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The former Kmart store on New Pinery Road in Portage has been empty for four years, and the property's value is plummeting. Portage city officials said Thursday they are certain it meets the state's criteria for "blighted" property -- but just in case it doesn't, the developer, Richard Lynn, would not be responsible for the city's costs to create a "blighted" tax increment finance district.

Portage City Administrator Shawn Murphy said Thursday he can’t imagine anyone declaring that the former Kmart and Fashion Bug property on New Pinery Road is not, in fact, “blighted.”

But in that highly unlikely event, developer Richard Lynn won’t be responsible for repaying the city for the costs it incurred to get the area declared a tax increment finance district.

Lynn Holdings Inc. owns the site where the Fashion Bug women’s clothing store was located until it closed in 2013, and where the Kmart variety store existed until it closed in 2014.

City officials are in the process of creating a tax increment district that would allow Lynn to collect some of the increased property tax revenue expected to result from improvements in the property, stemming from new businesses renting the existing buildings and a new structure planned for that site.

But unlike most other tax districts, this one would not offer any upfront money borrowed against expected valuation increases; instead, the revenue would be available to repay Lynn for some of his costs to upgrade the buildings, if and only if the valuation actually goes up.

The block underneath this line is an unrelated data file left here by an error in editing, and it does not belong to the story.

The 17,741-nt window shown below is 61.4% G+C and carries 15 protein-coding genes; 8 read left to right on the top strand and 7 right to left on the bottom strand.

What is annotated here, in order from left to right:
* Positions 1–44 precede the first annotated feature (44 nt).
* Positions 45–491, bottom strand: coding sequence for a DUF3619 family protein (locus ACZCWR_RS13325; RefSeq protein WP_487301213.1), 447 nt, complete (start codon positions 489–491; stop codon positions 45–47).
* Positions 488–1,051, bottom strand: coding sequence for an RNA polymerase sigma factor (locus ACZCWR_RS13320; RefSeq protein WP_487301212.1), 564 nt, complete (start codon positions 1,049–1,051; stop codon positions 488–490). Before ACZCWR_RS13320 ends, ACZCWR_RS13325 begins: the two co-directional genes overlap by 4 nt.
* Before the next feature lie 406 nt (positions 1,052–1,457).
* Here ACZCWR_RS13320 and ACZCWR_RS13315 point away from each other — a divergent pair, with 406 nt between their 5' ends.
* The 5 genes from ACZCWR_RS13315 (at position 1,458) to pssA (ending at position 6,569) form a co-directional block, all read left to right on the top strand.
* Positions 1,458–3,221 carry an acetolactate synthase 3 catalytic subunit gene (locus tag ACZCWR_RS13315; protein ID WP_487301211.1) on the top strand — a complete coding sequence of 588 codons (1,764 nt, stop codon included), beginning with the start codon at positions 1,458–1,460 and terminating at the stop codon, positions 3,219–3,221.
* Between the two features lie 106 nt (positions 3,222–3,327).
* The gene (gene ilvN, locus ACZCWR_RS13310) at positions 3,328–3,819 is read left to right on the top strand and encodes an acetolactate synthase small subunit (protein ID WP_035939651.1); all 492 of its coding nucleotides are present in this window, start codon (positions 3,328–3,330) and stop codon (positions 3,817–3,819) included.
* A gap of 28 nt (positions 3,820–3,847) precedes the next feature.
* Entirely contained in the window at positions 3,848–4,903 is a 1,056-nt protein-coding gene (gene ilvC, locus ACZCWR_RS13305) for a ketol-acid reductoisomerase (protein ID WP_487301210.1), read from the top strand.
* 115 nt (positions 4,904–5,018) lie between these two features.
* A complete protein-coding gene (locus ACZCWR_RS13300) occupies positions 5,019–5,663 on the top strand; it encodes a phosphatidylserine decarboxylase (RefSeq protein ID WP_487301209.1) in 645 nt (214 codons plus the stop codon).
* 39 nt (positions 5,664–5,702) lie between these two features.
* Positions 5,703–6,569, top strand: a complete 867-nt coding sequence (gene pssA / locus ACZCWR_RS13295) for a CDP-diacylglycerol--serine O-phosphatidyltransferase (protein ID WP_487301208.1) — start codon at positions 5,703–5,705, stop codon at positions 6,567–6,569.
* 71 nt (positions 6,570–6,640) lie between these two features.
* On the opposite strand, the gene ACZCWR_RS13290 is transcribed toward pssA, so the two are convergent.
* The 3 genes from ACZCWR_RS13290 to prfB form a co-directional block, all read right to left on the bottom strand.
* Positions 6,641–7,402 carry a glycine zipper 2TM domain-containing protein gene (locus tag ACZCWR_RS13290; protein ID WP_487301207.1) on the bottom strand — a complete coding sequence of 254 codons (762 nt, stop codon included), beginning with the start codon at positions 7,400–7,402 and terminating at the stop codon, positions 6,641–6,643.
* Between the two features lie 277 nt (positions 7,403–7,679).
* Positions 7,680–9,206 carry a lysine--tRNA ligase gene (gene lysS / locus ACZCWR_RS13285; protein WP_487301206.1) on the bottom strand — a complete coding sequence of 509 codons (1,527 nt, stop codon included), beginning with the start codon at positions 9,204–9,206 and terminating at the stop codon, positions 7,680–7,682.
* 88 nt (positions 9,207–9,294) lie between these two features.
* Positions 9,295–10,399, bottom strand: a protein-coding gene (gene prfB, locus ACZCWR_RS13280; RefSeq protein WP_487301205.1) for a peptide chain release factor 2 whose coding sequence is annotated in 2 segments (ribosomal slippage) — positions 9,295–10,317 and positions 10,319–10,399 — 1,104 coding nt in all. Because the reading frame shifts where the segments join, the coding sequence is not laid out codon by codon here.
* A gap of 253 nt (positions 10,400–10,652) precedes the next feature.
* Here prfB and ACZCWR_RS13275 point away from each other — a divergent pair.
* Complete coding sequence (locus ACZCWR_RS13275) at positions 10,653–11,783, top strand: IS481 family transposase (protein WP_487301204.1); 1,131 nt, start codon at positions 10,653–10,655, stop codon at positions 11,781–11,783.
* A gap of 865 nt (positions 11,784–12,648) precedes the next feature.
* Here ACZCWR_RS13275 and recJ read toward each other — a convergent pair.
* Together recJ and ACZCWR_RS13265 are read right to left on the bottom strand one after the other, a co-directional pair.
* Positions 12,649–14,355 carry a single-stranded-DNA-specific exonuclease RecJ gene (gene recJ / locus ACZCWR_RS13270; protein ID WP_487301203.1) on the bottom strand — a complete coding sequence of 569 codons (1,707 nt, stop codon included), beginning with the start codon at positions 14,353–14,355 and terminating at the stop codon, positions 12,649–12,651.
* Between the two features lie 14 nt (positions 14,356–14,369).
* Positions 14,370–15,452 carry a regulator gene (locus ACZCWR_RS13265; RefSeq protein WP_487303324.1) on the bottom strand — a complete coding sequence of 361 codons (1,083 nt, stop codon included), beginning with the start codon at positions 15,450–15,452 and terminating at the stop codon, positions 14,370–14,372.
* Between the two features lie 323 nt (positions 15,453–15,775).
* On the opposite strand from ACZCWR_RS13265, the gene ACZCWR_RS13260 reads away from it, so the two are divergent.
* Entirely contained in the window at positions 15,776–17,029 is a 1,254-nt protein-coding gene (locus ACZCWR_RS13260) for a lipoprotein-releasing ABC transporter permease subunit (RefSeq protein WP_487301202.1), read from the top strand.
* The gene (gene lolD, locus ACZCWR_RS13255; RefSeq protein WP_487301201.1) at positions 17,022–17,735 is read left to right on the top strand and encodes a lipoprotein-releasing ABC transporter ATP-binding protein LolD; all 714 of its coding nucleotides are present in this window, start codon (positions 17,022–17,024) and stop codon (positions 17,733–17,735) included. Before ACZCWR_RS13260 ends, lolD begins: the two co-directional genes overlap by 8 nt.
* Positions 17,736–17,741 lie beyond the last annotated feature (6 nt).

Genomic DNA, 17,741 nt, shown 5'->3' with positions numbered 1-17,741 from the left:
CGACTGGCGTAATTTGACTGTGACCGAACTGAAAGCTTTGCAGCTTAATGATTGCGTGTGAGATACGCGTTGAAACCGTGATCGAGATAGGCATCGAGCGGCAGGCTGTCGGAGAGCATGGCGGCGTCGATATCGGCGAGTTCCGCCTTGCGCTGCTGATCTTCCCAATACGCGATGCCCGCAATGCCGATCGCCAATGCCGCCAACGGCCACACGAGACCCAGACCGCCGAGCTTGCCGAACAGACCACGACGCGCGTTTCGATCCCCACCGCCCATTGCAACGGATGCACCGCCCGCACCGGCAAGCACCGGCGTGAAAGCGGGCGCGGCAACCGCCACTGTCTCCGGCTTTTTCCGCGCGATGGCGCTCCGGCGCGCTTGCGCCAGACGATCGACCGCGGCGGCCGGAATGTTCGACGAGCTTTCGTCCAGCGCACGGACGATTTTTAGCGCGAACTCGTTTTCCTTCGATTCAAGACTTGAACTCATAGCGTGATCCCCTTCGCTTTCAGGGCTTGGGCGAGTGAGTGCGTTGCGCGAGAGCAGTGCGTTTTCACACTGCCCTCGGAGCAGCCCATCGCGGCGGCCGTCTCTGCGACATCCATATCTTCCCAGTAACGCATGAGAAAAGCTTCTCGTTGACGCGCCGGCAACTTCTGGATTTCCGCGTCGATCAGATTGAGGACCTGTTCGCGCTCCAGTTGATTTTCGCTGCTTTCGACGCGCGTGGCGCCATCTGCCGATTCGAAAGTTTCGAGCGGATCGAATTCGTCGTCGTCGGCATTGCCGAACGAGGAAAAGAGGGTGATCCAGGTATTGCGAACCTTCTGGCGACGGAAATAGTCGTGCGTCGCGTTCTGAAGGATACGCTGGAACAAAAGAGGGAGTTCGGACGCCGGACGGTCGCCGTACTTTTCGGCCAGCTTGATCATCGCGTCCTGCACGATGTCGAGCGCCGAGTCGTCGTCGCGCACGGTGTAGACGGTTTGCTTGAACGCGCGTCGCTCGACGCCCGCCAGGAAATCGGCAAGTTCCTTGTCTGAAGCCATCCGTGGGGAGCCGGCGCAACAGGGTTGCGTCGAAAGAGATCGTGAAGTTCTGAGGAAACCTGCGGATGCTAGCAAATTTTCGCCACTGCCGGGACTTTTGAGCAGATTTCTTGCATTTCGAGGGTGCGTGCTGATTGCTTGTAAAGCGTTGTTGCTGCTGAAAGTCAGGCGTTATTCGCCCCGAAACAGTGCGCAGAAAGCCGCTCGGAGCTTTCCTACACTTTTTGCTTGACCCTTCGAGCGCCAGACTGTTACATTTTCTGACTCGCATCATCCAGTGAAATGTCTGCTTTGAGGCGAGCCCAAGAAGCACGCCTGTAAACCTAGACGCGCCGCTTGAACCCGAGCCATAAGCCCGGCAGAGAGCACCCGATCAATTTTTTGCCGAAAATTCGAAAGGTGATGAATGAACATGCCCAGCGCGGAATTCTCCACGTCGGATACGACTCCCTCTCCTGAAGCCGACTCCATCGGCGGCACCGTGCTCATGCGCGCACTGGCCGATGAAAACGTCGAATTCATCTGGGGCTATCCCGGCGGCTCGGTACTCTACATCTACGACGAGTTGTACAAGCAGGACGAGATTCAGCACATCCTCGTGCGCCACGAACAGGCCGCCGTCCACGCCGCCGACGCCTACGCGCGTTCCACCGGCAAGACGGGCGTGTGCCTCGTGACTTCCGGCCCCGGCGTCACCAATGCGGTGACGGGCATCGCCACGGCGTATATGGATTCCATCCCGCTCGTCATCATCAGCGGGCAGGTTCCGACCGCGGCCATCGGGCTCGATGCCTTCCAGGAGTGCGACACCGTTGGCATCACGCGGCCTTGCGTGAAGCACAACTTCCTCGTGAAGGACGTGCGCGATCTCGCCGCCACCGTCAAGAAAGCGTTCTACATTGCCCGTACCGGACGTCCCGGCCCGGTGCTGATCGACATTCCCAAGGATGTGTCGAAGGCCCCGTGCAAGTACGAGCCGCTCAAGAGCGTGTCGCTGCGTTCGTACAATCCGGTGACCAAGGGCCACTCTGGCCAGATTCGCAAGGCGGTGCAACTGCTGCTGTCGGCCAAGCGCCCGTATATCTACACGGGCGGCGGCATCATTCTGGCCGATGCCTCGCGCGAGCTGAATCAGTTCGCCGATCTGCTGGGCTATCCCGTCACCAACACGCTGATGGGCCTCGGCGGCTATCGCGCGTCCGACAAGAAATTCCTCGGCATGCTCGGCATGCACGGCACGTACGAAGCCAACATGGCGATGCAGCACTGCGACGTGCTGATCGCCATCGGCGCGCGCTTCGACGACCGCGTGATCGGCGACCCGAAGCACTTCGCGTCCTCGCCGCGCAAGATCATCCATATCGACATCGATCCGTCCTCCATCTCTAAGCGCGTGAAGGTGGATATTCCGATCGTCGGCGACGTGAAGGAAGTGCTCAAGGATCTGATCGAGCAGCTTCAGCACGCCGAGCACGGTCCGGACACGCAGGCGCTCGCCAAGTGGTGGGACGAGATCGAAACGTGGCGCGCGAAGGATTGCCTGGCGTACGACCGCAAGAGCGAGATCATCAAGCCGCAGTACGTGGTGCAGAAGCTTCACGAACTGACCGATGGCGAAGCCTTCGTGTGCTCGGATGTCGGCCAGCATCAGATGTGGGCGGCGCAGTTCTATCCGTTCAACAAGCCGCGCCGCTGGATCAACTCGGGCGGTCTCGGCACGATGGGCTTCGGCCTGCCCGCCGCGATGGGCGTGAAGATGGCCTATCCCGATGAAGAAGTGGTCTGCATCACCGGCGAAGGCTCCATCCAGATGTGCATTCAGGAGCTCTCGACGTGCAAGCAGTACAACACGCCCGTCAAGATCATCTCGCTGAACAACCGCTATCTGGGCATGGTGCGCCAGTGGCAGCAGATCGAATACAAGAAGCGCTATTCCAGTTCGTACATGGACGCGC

The pre-development agreement with Lynn that the council had previously approved also would require Lynn to pay back the city’s costs for creating the district – amounting to about $20,000, for legal and consulting fees – should the promised development fail to materialize.

But Lynn sought, and got, clarification that he’s not on the hook for the city’s costs if state officials should determine that the site does not meet statutory requirements to qualify as a “blighted” area.

The clarification is only fair, said Mayor Rick Dodd.

“This is on the city, because we encouraged him to have this kind of district,” he said.

Murphy said the state requirement for declaring an area “blighted” entails documentation that at least 51 percent of the properties in the proposed district has experienced significant drops in value in recent years.

There’s only one property parcel in the proposed district, and its value has dropped from about $3 million in the years when Kmart was open to about $898,000 today.

Furthermore, the consultant working with the city on the tax increment district’s creation, Jon Cameron of Waukesha-based Ehlers, is quite certain the property meets the state’s criteria for blight, Murphy said.

“Everybody feels it is blighted,” said Council Member Dennis Nachreiner. “It meets all the criteria. But if it isn’t, then the city would be on the hook, not Lynn.”

Lynn has expressed confidence that tenants will occupy both buildings and the proposed new structure by the end of next year, if the increment district is created to help him recoup costs for bringing the buildings up to code.

Unless that happens, the buildings will remain empty, Murphy said.

“The buildings are dilapidated and unusable in their present state,” he said. “This could lead to devaluation of other property in the area.”

Council Member Mike Charles said the change in the city’s agreement with Lynn is indeed a risk, “but it’s a very, very small risk.”

Follow Lyn Jerde on Twitter @LynJerde or contact her at 608-745-3587.

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